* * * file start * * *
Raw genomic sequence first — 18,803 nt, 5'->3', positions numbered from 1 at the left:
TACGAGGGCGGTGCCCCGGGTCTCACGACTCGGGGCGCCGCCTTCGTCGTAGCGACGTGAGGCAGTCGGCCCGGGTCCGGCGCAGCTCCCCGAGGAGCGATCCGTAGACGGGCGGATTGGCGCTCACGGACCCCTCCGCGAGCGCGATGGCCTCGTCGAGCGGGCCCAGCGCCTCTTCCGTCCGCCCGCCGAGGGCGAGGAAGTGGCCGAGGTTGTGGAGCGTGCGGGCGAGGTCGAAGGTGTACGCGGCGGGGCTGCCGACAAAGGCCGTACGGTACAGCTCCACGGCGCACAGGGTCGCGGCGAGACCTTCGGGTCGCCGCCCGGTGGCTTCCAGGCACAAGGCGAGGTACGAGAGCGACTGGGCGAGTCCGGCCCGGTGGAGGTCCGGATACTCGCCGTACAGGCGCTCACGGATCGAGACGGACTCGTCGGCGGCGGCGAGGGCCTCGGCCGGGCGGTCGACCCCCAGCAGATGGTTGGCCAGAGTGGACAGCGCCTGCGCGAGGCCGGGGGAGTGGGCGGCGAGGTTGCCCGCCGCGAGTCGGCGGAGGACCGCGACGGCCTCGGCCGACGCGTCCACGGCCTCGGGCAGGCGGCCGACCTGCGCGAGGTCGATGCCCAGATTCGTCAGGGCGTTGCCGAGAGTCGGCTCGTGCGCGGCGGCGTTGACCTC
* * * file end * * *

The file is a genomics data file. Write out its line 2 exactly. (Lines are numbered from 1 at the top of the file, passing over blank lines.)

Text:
TACGAGGGCGGTGCCCCGGGTCTCACGACTCGGGGCGCCGCCTTCGTCGTAGCGACGTGAGGCAGTCGGCCCGGGTCCGGCGCAGCTCCCCGAGGAGCGATCCGTAGACGGGCGGATTGGCGCTCACGGACCCCTCCGCGAGCGCGATGGCCTCGTCGAGCGGGCCCAGCGCCTCTTCCGTCCGCCCGCCGAGGGCGAGGAAGTGGCCGAGGTTGTGGAGCGTGCGGGCGAGGTCGAAGGTGTACGCGGCGGGGCTGCCGACAAAGGCCGTACGGTACAGCTCCACGGCGCACAGGGTCGCGGCGAGACCTTCGGGTCGCCGCCCGGTGGCTTCCAGGCACAAGGCGAGGTACGAGAGCGACTGGGCGAGTCCGGCCCGGTGGAGGTCCGGATACTCGCCGTACAGGCGCTCACGGATCGAGACGGACTCGTCGGCGGCGGCGAGGGCCTCGGCCGGGCGGTCGACCCCCAGCAGATGGTTGGCCAGAGTGGACAGCGCCTGCGCGAGGCCGGGGGAGTGGGCGGCGAGGTTGCCCGCCGCGAGTCGGCGGAGGACCGCGACGGCCTCGGCCGACGCGTCCACGGCCTCGGGCAGGCGGCCGACCTGCGCGAGGTCGATGCCCAGATTCGTCAGGGCGTTGCCGAGAGTCGGCTCGTGCGCGGCGGCGTTGACCTC